Sheep, Wolves, Goats, Chickens...

Sheep, Wolves, Goats, Chickens...
Well, it had to end some time, the shame was that after 30 days my Indian visa had expired but my desire to be there had not!

As a law-abiding citizen, however, I vacated Mumbai with only a couple of hours officially left.

The last few days were a whirlwind of trying to visit everything on my list, and re-visit a few as well. I managed it, I think, and right to the bitter end this crazy, colourful, incredible city challenged my perceptions 

My last morning, I jumped in a cab and went to Chowpatty Beach for my last session of Laughing Yoga. If there’s anything that’s going to align your body, mind and soul it’s laughing yoga, right?

As I approached the group one of my favourite ladies came up and gave me a hug, her smile as broad as the sun. In fact, there were a few who seemed pleased to see me, grinning, waving, raising their eyebrows in the international sign of “Right, yeah, you, OK.”

The only person who didn’t seem over the moon was Kishore, the yoga teacher. “Her last day in India!” one of the ladies told him.

Kishore took me by the arm and pulled me away from the group and I stood to attention, thrilled that I might be getting a bit of personal guru wisdom to take home, laughter being the best medicine and all, spreading the joy being the answer to the world’s problems etc etc etc.

Here’s what he said:

“You’re supposed to pay me 1000 rupees each time you come.”

Oh my ganesh, I had no idea! 

He had mentioned 1000 rupees the first time I turned up but I thought that was if you went to the big group laugh-in he was planning and for which he had printed a banner and some stickers.

I did not realise it was for the yoga on the beach. There was me, turning up every now and then grinning and laughing and having a whale of a time when I should have been paying my way.

I felt so embarrassed. For about a minute. And then I remembered that Kishore had given a very rousing speech one day about laughter being free.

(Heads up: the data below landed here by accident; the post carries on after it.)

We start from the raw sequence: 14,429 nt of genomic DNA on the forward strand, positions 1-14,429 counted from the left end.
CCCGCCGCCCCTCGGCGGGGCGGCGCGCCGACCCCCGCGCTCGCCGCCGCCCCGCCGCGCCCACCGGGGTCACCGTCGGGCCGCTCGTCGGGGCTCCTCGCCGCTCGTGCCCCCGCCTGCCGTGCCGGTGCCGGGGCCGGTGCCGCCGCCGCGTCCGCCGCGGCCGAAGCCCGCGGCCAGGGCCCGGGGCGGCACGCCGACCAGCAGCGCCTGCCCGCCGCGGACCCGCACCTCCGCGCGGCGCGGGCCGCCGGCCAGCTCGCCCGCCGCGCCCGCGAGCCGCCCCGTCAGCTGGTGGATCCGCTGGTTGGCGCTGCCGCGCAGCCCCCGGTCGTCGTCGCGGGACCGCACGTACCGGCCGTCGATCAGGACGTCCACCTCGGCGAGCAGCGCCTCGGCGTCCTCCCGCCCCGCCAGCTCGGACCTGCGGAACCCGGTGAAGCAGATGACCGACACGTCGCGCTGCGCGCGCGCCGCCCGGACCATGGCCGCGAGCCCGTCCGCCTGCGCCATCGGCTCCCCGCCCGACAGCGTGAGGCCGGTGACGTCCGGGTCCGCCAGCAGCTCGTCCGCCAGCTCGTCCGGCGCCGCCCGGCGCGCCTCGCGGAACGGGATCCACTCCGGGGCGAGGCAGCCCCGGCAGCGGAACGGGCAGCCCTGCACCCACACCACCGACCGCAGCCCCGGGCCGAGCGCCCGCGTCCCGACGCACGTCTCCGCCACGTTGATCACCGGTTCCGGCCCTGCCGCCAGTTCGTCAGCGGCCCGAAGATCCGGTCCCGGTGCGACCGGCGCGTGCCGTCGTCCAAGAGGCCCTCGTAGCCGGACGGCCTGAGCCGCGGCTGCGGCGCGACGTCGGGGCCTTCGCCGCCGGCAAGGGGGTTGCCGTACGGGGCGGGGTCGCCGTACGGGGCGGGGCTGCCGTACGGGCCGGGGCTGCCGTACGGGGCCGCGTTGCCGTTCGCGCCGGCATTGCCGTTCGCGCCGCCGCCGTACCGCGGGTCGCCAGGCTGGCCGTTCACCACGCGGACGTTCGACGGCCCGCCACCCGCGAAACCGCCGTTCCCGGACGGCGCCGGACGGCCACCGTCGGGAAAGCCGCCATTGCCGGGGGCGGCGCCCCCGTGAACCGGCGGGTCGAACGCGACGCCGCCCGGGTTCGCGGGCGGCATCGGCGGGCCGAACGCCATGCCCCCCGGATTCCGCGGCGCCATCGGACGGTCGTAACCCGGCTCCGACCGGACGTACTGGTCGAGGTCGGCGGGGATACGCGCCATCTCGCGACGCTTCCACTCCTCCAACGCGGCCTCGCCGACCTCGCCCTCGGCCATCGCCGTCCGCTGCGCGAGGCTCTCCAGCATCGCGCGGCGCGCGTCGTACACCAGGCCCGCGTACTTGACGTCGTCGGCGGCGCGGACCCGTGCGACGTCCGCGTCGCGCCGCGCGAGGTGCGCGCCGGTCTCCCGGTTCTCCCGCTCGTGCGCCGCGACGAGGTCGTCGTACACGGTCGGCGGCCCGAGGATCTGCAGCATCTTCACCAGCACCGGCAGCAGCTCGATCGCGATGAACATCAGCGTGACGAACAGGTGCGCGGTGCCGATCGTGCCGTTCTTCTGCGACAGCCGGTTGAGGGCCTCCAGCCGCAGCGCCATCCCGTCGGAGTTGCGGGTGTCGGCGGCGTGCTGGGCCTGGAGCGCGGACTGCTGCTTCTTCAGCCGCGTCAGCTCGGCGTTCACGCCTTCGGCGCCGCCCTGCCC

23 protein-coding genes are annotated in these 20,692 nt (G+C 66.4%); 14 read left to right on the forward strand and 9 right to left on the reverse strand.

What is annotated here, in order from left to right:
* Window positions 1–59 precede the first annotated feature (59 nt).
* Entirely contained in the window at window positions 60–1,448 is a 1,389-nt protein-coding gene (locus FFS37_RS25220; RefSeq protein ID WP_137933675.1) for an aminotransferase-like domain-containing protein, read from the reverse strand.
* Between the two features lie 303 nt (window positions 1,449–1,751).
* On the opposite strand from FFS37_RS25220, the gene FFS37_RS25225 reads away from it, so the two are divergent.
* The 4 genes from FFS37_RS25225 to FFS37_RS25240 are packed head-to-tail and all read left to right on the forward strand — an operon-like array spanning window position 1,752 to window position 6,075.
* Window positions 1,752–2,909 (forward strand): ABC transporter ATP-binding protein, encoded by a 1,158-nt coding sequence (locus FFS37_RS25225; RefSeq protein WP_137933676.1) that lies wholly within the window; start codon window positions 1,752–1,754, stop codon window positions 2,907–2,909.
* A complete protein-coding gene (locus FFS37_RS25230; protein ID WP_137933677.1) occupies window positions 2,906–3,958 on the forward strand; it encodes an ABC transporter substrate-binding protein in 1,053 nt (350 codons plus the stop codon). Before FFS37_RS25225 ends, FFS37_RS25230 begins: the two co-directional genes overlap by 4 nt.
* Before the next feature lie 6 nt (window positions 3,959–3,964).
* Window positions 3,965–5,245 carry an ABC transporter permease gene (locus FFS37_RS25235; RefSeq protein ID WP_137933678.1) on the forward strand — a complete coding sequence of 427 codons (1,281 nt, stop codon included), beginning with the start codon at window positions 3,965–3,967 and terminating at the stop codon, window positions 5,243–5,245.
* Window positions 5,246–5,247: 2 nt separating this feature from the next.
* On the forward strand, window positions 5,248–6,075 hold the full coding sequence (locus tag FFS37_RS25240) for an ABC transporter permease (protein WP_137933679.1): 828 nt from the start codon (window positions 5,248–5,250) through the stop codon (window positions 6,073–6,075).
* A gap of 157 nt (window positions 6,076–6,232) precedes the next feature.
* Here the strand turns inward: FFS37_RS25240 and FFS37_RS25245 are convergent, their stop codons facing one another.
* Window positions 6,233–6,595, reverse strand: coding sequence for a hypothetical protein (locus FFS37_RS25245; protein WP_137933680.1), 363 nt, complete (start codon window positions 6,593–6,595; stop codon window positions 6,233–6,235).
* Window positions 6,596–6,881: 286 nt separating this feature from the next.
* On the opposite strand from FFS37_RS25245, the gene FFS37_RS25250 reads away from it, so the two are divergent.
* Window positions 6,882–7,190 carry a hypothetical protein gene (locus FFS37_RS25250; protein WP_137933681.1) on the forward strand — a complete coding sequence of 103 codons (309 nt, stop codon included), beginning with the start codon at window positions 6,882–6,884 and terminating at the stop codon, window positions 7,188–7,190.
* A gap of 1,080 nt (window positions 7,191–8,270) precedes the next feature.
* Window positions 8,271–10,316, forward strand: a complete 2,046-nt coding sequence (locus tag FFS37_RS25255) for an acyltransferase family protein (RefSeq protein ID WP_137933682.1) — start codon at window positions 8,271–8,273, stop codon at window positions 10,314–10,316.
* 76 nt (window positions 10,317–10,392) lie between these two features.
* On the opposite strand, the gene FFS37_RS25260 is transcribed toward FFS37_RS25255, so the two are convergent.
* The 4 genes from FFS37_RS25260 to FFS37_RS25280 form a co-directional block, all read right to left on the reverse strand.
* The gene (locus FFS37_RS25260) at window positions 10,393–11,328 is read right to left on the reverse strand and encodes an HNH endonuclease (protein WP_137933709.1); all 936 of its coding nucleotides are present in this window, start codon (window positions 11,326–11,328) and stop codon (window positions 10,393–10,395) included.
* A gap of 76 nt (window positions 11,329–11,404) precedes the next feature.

OK, so that clearly wasn’t the case, but not only was it not free, it was jolly expensive. 1000 rupees is about $20 which I would not pay to go to a yoga class at home. It’s only 750 rupees to go to the Taj Mahal! 

Yes, Kishore’s price tag was no joke. He might have been aligning my body, mind and soul but he was putting my wallet seriously out of whack.

So, I did the yoga class, although my laughing might not have been as authentic as usual, and if there had been a crying class further along the beach I might have been tempted to join that.

But as I jogged up and down on the sand next to my friends in their flowing saris, I thought how much I had loved the experience of getting together with them on the handful of mornings I had managed it.

I also thought that if I had known it was 1000 rupees a pop I would only have gone once, so not knowing had been a bonus. I had gained from it enormously and so, I decided, should Kishore.

Thus I gave him nearly all the cash I had on me, which was about half of what I “owed” him. I figured it’s India, he would have to be happy with that.

On the other hand, my friendly taxi driver Pinto, as per my last post, proved to be the opposite of what you might expect from someone eking out a living on the choked up streets of Mumbai. He never asked me for a cent, I just made up the fare and gave it to him at the end of our trips and all he ever did was thank me. 

In fact, here’s the text I got from him when I was on my way to the airport to fly home.

“U r always be happey. God blase u. Have a nice joriney and u r in my eyes and my heart. I allwayes pear far u. God give u long life. U happey me. Thunk u.”

It’s safe to say that I left India - country of kooky contrasts - with mind, body, soul and wallet all seriously aligned. Joyfully so.

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